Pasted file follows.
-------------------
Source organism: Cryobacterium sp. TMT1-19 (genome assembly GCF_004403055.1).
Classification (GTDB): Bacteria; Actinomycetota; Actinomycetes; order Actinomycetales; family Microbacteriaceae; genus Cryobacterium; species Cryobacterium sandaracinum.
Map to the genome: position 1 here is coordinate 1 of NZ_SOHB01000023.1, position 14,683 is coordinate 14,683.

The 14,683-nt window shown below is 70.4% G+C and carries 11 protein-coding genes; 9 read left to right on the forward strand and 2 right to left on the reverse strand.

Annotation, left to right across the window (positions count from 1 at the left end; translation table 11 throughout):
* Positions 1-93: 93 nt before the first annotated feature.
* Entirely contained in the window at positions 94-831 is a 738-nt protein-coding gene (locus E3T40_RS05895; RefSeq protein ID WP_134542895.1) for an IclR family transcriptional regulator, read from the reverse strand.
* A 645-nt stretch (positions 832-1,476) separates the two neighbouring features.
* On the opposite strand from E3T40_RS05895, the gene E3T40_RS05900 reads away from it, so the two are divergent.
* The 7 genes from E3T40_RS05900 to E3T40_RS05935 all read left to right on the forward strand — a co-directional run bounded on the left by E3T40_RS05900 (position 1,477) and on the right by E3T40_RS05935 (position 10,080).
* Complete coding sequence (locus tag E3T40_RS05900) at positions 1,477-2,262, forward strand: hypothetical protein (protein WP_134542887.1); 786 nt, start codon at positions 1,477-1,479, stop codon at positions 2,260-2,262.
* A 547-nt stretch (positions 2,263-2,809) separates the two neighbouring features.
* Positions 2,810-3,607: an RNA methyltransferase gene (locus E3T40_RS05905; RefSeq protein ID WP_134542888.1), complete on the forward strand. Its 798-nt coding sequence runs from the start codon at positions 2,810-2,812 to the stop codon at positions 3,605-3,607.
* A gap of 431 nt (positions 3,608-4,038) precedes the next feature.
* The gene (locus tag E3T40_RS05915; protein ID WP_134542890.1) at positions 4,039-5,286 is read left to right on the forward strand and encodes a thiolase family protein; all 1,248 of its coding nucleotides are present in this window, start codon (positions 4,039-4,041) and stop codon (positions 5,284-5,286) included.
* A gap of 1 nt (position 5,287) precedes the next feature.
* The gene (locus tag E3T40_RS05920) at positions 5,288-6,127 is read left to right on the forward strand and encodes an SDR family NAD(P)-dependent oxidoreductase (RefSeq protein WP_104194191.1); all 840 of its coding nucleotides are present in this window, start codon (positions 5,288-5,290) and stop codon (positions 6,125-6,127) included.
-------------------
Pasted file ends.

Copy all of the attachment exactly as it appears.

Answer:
Source organism: Cryobacterium sp. TMT1-19 (genome assembly GCF_004403055.1).
Classification (GTDB): Bacteria; Actinomycetota; Actinomycetes; order Actinomycetales; family Microbacteriaceae; genus Cryobacterium; species Cryobacterium sandaracinum.
Map to the genome: position 1 here is coordinate 1 of NZ_SOHB01000023.1, position 14,683 is coordinate 14,683.

The 14,683-nt window shown below is 70.4% G+C and carries 11 protein-coding genes; 9 read left to right on the forward strand and 2 right to left on the reverse strand.

Annotation, left to right across the window (positions count from 1 at the left end; translation table 11 throughout):
* Positions 1-93: 93 nt before the first annotated feature.
* Entirely contained in the window at positions 94-831 is a 738-nt protein-coding gene (locus E3T40_RS05895; RefSeq protein ID WP_134542895.1) for an IclR family transcriptional regulator, read from the reverse strand.
* A 645-nt stretch (positions 832-1,476) separates the two neighbouring features.
* On the opposite strand from E3T40_RS05895, the gene E3T40_RS05900 reads away from it, so the two are divergent.
* The 7 genes from E3T40_RS05900 to E3T40_RS05935 all read left to right on the forward strand — a co-directional run bounded on the left by E3T40_RS05900 (position 1,477) and on the right by E3T40_RS05935 (position 10,080).
* Complete coding sequence (locus tag E3T40_RS05900) at positions 1,477-2,262, forward strand: hypothetical protein (protein WP_134542887.1); 786 nt, start codon at positions 1,477-1,479, stop codon at positions 2,260-2,262.
* A 547-nt stretch (positions 2,263-2,809) separates the two neighbouring features.
* Positions 2,810-3,607: an RNA methyltransferase gene (locus E3T40_RS05905; RefSeq protein ID WP_134542888.1), complete on the forward strand. Its 798-nt coding sequence runs from the start codon at positions 2,810-2,812 to the stop codon at positions 3,605-3,607.
* A gap of 431 nt (positions 3,608-4,038) precedes the next feature.
* The gene (locus tag E3T40_RS05915; protein ID WP_134542890.1) at positions 4,039-5,286 is read left to right on the forward strand and encodes a thiolase family protein; all 1,248 of its coding nucleotides are present in this window, start codon (positions 4,039-4,041) and stop codon (positions 5,284-5,286) included.
* A gap of 1 nt (position 5,287) precedes the next feature.
* The gene (locus tag E3T40_RS05920) at positions 5,288-6,127 is read left to right on the forward strand and encodes an SDR family NAD(P)-dependent oxidoreductase (RefSeq protein WP_104194191.1); all 840 of its coding nucleotides are present in this window, start codon (positions 5,288-5,290) and stop codon (positions 6,125-6,127) included.